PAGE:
Estranged from Your Own Children

I know far too much about estrangement for one person. My mentally ill and physically abusive mother was suicidal for most of my life. Finally, when I was 25 years old, I told her we needed to go our separate ways until she could get the help she needed and just started treating people better. This wasn’t a knee-jerk reaction to one problem or disagreement. This was after years of trying to establish solid boundaries to live my life in peace, which she refused to understand or respect. Just being around her caused me so much stress that I could no longer be her caretaker and the peacekeeper of the family.

Am I Doing the Right Thing?

This made things worse by disrespecting boundaries, ignoring my need for normalcy for my children, and only proved my point that there was a need for this estrangement. After my pastor spoke to her, seeing her toxic behaviors for himself, he told me I was doing the right thing. That reassurance was so helpful, because it’s hard to know if you’re doing the right thing when you want to honor your parents as the Bible says, but you’ve always been the family peacekeeper. I was so used to taking the blame for my mother’s behavior, I had a hard time seeing this as her problem to fix and not mine.

A few years after my mother’s mental illness took her life, I was faced with an unwanted divorce. My divorce allowed me to spend years, which I’m still doing, working on my emotional health so I could clear my life of toxicity. I was done being used and abused by everyone. I had to take care of myself for once. This meant I had to narrow my inner circle and separate from a lot of people.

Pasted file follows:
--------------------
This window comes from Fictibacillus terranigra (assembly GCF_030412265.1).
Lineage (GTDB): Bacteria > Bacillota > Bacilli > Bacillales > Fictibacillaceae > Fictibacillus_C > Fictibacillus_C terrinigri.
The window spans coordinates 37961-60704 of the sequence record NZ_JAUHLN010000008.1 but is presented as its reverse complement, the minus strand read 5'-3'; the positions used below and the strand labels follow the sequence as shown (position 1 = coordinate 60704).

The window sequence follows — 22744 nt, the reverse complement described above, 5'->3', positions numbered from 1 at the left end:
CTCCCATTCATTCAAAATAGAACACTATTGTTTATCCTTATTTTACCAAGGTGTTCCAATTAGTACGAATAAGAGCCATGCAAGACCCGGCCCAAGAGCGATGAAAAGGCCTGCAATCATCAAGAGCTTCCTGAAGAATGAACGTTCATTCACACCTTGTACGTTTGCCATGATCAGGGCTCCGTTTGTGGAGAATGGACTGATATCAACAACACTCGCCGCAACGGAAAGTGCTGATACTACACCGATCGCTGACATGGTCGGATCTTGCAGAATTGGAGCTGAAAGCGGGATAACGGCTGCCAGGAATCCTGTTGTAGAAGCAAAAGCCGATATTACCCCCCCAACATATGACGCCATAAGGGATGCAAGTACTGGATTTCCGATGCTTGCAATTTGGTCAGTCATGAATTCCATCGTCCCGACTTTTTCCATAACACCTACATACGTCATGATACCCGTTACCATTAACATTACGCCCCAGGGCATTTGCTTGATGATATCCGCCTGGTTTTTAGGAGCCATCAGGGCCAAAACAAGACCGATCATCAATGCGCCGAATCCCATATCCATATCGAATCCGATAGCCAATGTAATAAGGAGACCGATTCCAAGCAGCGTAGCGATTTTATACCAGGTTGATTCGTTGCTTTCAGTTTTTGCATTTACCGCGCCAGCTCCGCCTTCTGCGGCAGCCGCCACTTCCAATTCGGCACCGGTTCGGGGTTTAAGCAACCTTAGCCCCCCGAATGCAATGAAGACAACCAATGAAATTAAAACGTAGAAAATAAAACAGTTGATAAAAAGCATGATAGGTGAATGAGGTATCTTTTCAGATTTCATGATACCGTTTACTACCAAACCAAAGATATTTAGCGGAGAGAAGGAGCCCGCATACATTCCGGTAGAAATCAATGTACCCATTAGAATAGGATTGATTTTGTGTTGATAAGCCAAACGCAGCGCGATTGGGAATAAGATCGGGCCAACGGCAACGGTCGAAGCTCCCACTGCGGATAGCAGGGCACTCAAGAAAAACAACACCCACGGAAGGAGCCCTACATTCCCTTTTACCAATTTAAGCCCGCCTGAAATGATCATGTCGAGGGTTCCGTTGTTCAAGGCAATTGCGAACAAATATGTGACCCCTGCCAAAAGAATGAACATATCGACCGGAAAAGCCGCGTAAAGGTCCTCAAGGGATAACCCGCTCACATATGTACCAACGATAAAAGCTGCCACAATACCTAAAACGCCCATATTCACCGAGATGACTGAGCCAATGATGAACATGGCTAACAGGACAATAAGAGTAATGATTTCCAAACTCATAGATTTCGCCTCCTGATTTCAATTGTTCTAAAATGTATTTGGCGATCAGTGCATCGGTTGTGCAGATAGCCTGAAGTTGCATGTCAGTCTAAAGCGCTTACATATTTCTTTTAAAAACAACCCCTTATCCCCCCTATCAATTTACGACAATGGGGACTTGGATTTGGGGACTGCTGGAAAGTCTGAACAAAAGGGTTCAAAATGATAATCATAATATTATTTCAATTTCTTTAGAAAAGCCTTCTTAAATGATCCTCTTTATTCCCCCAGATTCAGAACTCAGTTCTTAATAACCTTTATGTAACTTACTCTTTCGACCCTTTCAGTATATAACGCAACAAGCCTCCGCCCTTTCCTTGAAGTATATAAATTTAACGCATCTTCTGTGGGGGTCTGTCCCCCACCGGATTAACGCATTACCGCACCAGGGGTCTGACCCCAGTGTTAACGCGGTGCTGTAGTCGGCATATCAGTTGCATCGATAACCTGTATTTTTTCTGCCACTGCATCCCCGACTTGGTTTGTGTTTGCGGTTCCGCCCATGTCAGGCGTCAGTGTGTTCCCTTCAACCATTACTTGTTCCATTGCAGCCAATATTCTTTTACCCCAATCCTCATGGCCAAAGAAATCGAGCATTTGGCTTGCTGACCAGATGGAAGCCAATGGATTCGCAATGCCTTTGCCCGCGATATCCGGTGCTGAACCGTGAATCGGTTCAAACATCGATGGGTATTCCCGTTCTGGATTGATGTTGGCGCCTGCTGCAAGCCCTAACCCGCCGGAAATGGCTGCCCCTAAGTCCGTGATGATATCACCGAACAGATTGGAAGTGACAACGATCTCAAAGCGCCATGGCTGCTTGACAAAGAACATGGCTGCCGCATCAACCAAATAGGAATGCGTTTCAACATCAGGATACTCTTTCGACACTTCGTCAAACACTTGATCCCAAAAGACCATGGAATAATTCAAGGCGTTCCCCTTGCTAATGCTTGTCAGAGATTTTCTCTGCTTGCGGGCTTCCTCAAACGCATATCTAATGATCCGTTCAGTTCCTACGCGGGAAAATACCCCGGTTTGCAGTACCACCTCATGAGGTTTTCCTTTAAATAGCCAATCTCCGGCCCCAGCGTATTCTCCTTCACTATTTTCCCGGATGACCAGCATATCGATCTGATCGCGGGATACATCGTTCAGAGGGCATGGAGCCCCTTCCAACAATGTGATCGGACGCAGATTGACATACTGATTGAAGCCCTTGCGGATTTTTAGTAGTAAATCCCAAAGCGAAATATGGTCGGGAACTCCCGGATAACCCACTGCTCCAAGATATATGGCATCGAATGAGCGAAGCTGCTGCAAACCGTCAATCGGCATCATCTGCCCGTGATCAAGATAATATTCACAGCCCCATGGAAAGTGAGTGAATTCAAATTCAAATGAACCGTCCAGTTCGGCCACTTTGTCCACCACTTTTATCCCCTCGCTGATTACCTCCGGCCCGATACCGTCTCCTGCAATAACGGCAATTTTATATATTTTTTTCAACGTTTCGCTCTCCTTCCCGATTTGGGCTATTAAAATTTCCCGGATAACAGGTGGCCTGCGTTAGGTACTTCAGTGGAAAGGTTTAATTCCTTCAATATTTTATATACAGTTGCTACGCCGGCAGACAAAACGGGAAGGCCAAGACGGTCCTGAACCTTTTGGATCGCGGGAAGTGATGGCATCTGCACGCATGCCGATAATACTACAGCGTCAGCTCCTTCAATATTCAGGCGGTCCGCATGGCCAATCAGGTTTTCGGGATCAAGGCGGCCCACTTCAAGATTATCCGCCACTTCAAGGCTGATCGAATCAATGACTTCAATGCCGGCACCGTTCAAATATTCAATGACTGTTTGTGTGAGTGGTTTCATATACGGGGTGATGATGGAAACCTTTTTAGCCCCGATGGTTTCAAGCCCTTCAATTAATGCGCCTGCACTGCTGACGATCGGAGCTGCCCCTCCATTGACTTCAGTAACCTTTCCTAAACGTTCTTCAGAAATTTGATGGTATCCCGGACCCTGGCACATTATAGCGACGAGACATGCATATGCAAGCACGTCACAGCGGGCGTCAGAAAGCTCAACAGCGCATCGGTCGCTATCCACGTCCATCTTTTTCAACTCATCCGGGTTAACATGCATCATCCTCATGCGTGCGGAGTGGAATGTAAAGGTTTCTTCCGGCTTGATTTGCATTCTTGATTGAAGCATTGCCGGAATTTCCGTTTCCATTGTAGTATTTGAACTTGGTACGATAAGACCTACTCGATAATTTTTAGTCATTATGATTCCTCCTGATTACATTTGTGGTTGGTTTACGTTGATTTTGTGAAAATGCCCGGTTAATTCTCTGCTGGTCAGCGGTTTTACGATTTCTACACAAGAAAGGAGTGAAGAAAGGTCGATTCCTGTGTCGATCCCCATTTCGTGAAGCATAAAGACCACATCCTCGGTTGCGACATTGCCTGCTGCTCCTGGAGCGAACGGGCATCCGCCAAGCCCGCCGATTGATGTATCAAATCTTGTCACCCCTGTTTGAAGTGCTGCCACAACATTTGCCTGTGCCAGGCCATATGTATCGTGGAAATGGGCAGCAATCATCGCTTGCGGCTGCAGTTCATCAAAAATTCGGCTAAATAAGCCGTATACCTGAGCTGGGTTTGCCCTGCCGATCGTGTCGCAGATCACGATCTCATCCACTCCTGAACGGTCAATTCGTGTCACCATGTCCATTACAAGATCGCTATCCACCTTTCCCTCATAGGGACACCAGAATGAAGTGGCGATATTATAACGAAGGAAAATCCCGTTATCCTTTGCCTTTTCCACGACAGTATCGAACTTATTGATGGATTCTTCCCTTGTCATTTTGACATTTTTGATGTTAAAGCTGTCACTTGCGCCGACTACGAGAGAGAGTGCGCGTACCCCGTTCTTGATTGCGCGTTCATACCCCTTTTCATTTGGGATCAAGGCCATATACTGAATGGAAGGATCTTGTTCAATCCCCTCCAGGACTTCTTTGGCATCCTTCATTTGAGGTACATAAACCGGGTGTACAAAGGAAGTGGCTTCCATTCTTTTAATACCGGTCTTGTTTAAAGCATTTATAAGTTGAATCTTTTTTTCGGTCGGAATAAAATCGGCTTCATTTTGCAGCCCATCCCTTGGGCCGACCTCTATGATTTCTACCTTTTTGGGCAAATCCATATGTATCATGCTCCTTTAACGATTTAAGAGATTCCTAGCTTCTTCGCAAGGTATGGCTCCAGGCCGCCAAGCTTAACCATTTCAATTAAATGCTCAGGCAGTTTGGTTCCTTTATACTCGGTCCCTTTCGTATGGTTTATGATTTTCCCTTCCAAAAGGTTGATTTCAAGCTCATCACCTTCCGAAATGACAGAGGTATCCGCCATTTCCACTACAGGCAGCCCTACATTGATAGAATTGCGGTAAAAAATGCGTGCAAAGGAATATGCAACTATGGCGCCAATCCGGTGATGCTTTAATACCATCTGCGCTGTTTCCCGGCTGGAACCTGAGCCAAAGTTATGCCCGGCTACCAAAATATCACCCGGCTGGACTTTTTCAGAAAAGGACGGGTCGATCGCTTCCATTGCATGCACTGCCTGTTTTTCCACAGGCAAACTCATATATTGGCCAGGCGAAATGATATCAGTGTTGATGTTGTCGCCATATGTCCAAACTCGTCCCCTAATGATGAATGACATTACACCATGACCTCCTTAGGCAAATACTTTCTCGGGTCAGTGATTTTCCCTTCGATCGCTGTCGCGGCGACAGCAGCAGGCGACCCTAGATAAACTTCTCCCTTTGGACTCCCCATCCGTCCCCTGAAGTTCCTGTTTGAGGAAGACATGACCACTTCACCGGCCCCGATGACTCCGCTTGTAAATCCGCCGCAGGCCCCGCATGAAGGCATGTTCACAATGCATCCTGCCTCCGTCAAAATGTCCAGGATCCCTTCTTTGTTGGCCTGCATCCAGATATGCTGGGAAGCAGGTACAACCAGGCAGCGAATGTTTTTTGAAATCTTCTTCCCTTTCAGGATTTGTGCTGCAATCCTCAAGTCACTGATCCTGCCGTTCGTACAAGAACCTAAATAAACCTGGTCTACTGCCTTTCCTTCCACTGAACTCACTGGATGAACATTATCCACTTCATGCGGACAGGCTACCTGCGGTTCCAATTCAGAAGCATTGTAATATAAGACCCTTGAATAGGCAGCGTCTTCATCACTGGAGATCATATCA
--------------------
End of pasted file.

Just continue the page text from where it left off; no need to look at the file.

As I had experienced before, when toxic people are faced with boundaries and consequences for their unhealthy behaviors, they tend to lash out and pull everyone onto their side of the fence. This usually involves lies and a manipulation tactic called triangulation (telling lies to two different people to stop them from speaking to each other; gaslighting them both). They tell people that the healthier person is crazy or controlling for not allowing themselves to be walked on or treated poorly anymore.

I hear from hundreds of people every year who share that this is how they too became estranged from their children after a divorce. Because of the lies and triangulation told by ex-spouses and other family members, they were essentially erased from their children’s lives. To me, this is a different type of estrangement than what I experienced with my mother. Yet, here I am, estranged from two of my adult children too. And being blamed for it.

I’ve also talked to married couples who are estranged from their children for similar reasons. They’ve shared that other family members or friends have done the work that an ex-spouse had done in cases of divorce. As parents they had established rules that the teen or young adult didn’t like, and instead of trying to talk it out, they decided to cut the parents out of their lives because someone convinced the child that rules, boundaries, and parenting are bad things.

The reasons for estrangement do not matter, what we do about it does.

I know what it feels like to be a forgotten family member as well as an adult who’s made a life for themselves that they just want other family members to respect. These things have shaped what I believe about how to handle estrangement.

How I Handle Estrangement with My Adult Children
1. Establish Boundaries

No matter what side of the story you are on, boundaries need to be established before actions are taken. Boundaries are always words first, with an expectation that the other person will respect them, and then follow-through second if they don’t.

First, let’s look at what unhealthy boundaries look like:

1. When you expect another person to know how to treat you.

2. When you expect them to know exactly what they did wrong or guess through passive-aggressive comments.

3. When you harbor resentment towards another person but you hide it.